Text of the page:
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Vulnerabilities / Threats

8/3/2020
06:40 PM
Kelly Sheridan
Kelly Sheridan
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11 Hot Startups to Watch at Black Hat USA

A sneak peek at the up-and-coming organizations to check out on the Black Hat USA virtual show floor.
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(Image: Rawpixel.com -- stock.adobe.com)

(Image: Rawpixel.com -- stock.adobe.com)

Black Hat USA 2020 will look very different than it has in years past. Instead of boarding flights to Las Vegas, the infosec community is going online to attend from home: This year's briefings, show floor, Arsenal, breakout sessions, and meetings will all be virtual.

This year's digital show floor will feature Startup City, where a range of up-and-coming security companies will be exhibiting their newest technologies. Many of these organizations focus on tools that have become essential as businesses secure a growing number of remote employees.

Many businesses paused on spending during the COVID-19 pandemic, and cybersecurity was no exception. Security budgets and market growth froze as spending came under intense scrutiny. Organizations spent slightly less on endpoint security and more on cloud-based services, some cloud security tools, and some remote access technologies and automated security offerings.

"As for startups generally, there seems to be a fairly healthy crop of new companies in a range of areas within security," says Rik Turner, principal analyst with Omdia's IT Security and Technology team. "Endpoint security went through a busy period a few years back but seems to have calmed down of late," he adds, noting the acquisitions could be linked to consolidation.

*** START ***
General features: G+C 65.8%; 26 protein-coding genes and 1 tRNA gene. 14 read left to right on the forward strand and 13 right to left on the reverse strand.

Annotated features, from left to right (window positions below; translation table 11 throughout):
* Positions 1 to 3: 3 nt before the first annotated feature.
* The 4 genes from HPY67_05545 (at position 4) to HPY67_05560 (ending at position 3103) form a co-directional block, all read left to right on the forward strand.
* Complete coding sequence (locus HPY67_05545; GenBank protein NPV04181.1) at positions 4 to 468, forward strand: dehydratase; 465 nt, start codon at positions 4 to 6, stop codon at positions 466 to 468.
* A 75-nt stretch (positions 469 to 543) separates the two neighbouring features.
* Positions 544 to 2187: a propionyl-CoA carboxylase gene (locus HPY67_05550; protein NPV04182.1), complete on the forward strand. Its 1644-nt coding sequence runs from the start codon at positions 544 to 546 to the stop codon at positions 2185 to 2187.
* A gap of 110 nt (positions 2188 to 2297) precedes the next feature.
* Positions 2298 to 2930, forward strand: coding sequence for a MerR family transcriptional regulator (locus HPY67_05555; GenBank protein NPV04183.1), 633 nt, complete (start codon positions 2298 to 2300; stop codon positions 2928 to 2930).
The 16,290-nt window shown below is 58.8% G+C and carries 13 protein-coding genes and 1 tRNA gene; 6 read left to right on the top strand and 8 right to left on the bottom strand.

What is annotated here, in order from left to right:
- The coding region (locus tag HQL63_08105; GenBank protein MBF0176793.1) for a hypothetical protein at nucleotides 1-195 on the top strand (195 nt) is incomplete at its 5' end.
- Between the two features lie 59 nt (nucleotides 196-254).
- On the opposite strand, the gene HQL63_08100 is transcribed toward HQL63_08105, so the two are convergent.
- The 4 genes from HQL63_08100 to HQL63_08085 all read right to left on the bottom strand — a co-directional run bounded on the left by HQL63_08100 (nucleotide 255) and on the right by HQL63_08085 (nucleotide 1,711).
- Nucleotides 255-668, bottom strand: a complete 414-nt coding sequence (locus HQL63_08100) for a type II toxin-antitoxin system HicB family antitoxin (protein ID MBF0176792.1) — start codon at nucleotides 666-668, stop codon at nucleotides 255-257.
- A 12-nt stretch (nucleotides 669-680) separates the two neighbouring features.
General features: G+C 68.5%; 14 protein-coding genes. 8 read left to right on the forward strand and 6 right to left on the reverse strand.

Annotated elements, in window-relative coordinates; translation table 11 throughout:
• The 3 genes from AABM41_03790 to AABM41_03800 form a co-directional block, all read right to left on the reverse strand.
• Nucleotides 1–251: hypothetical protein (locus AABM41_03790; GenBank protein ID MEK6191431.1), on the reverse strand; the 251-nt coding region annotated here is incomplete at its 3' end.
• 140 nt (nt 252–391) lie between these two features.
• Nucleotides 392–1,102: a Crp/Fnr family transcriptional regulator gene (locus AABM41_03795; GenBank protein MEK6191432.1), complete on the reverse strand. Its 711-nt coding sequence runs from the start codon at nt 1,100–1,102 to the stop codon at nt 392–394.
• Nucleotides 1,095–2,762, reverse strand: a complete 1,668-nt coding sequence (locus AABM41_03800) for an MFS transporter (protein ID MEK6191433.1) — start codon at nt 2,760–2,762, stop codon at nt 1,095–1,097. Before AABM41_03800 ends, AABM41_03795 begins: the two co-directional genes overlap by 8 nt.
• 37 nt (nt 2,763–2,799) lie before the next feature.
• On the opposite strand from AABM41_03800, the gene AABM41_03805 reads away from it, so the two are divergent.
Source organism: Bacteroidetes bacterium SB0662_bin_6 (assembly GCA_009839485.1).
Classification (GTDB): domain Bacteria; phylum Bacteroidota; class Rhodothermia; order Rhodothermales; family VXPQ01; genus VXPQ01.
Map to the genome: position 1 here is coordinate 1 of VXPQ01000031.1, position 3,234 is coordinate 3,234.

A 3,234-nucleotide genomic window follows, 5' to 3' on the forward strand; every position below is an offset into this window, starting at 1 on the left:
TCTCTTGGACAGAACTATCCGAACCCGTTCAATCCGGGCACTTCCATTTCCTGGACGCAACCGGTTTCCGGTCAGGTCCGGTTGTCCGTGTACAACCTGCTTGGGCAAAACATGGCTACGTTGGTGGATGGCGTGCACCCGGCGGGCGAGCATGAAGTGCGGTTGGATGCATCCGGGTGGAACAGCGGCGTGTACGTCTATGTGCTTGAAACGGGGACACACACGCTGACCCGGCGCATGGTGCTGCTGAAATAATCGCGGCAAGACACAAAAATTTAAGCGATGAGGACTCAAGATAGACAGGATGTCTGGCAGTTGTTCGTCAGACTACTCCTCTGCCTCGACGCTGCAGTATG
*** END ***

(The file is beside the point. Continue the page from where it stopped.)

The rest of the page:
Still, 2020 has been a rough year for the security startup market. Early stage investment fell by more than 37% in the first half of 2020; however, some new companies are generating interest with tools that help secure employees working from home. Investors are eyeing technologies that protect workers from threats that may target them outside traditional corporate offices.

"We're all working remotely for the most part, saving money on real estate but also relying on the security infrastructure of a lot of individuals' homes, which is outside the purview of control of organizations," says Omdia senior cybersecurity analyst Tanner Johnson.

Many of the startups exhibiting in Black Hat's Startup City are building technologies that will become increasingly relevant as more employees swap their corporate offices for home offices. Read on to learn more about which startups to watch on this year's virtual show floor.

 

Kelly Sheridan is the Staff Editor at Dark Reading, where she focuses on cybersecurity news and analysis. She is a business technology journalist who previously reported for InformationWeek, where she covered Microsoft, and Insurance & Technology, where she covered financial ... View Full Bio
 

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